The prosperous and industrialized present is aptly intertwined and in sync with the folk Celtic past of the country. In metropolitan areas, such as Dublin and Cork, the vividness of everyday life will sweep you off your feet, and the serenity of coastal fishing towns, like Kinsale and Cobh, will bring you in close contact with the rural Irish life.
At the mouth of River Liffey, the capital city of Ireland is the vibrant bay of the country. The city is home to many renowned Universities and Colleges, attracting students from all over the world. Dublin is also the birthplace of the famous Guinness Beer. You can go on a guided tour to the brewery that concludes with a freshly brewed cold pint. If you’re more into whiskey, take a Jameson Distillery tour instead. Dublin is full of attractions, and it’s almost improbable to see everything. Yet, there are some places you should definitely visit, such as the vivid Temple Bar area for nightlife, the notorious Kilmainham Gaol, the Dublin Castle, and the National Gallery of Ireland.
The rebel city, as Cork is widely known, is a must-visit. Located between two channels of the River Lee, Cork is as lively as Dublin and notable for its places of interest. A distinctive element of the city’s history still important today is the maritime activity. Immerse yourself in the local life by paying a visit to The English Market, the local food court that became a tourist magnet lately. Perhaps, the most-visited attraction is the Cork City Gaol Museum, which in the 19th century was used as a prison. The historical buildings dating from the Medieval to the Modern era can be spotted all over the city center, particularly in the pedestrian-friendly main street, the St. Patrick's Street.
Another historic port in the County of Cork is this small town of 5000 inhabitants, which is as picturesque as it gets. The vibrant colored buildings will brighten up your world. It’s one of these places that you have to make sure you bring your camera with you because you can’t help but capture every moment. There’s a lot to see and do here, from arts and crafts to walking and cycling tours, but most probably you’re here for the cuisine. Kinsale is referred to as the Gourmet-capital of the country as many Michelin-starred restaurants are established here.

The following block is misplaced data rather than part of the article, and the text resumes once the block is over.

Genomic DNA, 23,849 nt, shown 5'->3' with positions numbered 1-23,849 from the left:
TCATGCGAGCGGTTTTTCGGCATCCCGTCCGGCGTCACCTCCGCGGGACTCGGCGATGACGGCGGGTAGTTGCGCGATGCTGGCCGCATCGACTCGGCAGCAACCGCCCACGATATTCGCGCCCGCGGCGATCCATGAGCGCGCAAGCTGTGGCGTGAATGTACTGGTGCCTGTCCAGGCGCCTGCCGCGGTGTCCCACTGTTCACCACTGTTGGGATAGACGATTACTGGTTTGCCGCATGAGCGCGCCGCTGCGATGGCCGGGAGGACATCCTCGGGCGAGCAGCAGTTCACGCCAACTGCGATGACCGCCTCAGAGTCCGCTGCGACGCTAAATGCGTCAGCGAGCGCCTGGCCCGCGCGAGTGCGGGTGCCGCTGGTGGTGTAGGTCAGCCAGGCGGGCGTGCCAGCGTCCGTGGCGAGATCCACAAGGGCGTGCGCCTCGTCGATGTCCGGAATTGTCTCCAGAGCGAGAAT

This will be your gateway to the spectacular rocky coastline of Ireland. But, it is highly recommended to make a stop in the town itself. Spend the day exploring Medieval Galway with a visit to the Galway City Museum that overlooks the Spanish Arch. If you’re visiting in summer, take a leisurely stroll at the 2km (1.2miles) long Salthill Promenade.
This coastal town is mostly known due to its correlation to the ill-omened Titanic, as this was the last port of call for the ship before setting sail for New York. Today, Cobh is noteworthy for the Heritage Centre and the outdoor water sports activities. And if you’re still curious about Titanic, you can relive the history in the Museum of the Titanic Experience.
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We are Jacob and Taylor. Travel is our passion and we love sharing our experiences here at The Travelling Souk. Our hope is that you would be inspired by this little blog to try something new, embrace an adventure, and live life to the fullest.